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REICHL GOES TWEET, TWEET, TWEET: At first, Ruth Reichl, the former editor in chief of the defunct Gourmet, viewed Twitter simply as a way to communicate with “a lot of friends at the same time,” she said. But that soon evolved. “One of the things I love about [Twitter] is that the limitations of it are the genius of it. The idea that you have to try to convey something in 140 characters — as a writer, it just interested me.” To say that she has taken to the medium like “hot crusty bread” to “cold, sweet butter” would be an understatement. Reichl now tweets, on average, twice a day, to her 31,000-plus followers. Her posts cover esoteric foods eaten at New York restaurants, or food and quotidian minutiae, or food and the beauty of nature plus how totally awesome life is. For example, on May 7, she wrote, “Bright, cool shiny day. Mountains blue. Soft pink local liverwurst, rustic bread, homemade mustard, new onions. Perfect late spring lunch.” And there are hundreds of sweet, bordering-on-treacly posts where that came from. (Another, from April 18, reads, “Misty morning. World wrapped in cotton clouds. Leftover polenta to chase the chill, melting mascarpone, softly fried eggs, crisp bacon.”) That Reichl’s entries sound more like haikus than typically zingy tweets was not lost on chef and author Anthony Bourdain, who, in February, began reading some of them aloud during his and Eric Ripert’s five-week radio series, “Turn & Burn,” on Sirius XM’s Martha Stewart Living Radio. Bourdain called the segment “The Tao of Ruth.”
Prosaic style aside, though, Reichl’s Twitter feed reveals several of her personality quirks, for instance:
1. She eats an atypical breakfast. (On Friday, it was “tiny pancakes, bright salmon roe, drizzled maple syrup. World in one sweet/savory bite.”) “What a waste of time to think that all you can eat for breakfast is cereal and toast and eggs,” Reichl explained to WWD. “There is this whole amazing world of food out there. We might as well take advantage of it.”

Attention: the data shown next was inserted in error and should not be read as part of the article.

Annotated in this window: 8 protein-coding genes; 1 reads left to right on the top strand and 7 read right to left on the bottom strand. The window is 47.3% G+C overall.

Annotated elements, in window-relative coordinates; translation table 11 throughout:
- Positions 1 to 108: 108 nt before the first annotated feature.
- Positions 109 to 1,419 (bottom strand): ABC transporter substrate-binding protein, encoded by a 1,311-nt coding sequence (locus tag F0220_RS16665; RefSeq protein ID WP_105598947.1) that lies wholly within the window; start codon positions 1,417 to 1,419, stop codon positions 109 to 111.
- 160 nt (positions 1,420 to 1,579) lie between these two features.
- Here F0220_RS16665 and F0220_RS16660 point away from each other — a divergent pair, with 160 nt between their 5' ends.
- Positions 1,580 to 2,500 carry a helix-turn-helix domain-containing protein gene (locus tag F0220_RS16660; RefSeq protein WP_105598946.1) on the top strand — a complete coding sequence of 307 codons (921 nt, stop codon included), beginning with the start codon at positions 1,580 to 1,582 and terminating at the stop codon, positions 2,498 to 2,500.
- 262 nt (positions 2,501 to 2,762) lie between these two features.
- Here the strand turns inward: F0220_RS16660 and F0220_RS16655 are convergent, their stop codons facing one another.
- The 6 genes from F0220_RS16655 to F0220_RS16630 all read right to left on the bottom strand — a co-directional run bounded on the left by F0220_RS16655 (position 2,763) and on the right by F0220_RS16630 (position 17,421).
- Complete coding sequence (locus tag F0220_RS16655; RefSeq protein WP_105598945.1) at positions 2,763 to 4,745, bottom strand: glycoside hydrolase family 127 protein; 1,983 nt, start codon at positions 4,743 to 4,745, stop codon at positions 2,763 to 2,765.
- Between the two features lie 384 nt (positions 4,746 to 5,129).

2. She doesn’t like to waste food. Whether it be a “toasted muffin heaped with last night’s spicy Bolognese” or a cold steak bone, she’s always making leftovers work. “Some people get very upset when their refrigerator is full. I love it when mine is full,” Reichl said. “It’s an interesting challenge to me — you get up in the morning and you see what’s there and what you can do with it.”
3. She’s been spending a lot of time in bed, though it turns out this isn’t related to her unemployment (Gourmet memorably shuttered in October). Reichl said she broke her foot about a month ago while on a book tour, and has been bed bound while she recovers from a bone graft.
Which means more time to craft her tweets, right? No, she doesn’t need it. Reichl, who is working on a novel, developing an online “food game” and consulting on the script for “Garlic and Sapphires” (the film adaptation of her third memoir, which is being developed by the people who did “The Devil Wears Prada” and is now on its third screenwriter and sixth script), said it only takes her “a minute” to come up with a post. “I just sort of wait for that moment every day, or the few moments when it just seems right and then [the tweets] just come in my head and I put ’em down.
“I have to say that Twitter can be a real distraction if you’re trying to work,” she added, “but when you’re stuck in bed, it’s great. You feel connected to the world.”
— Nick Axelrod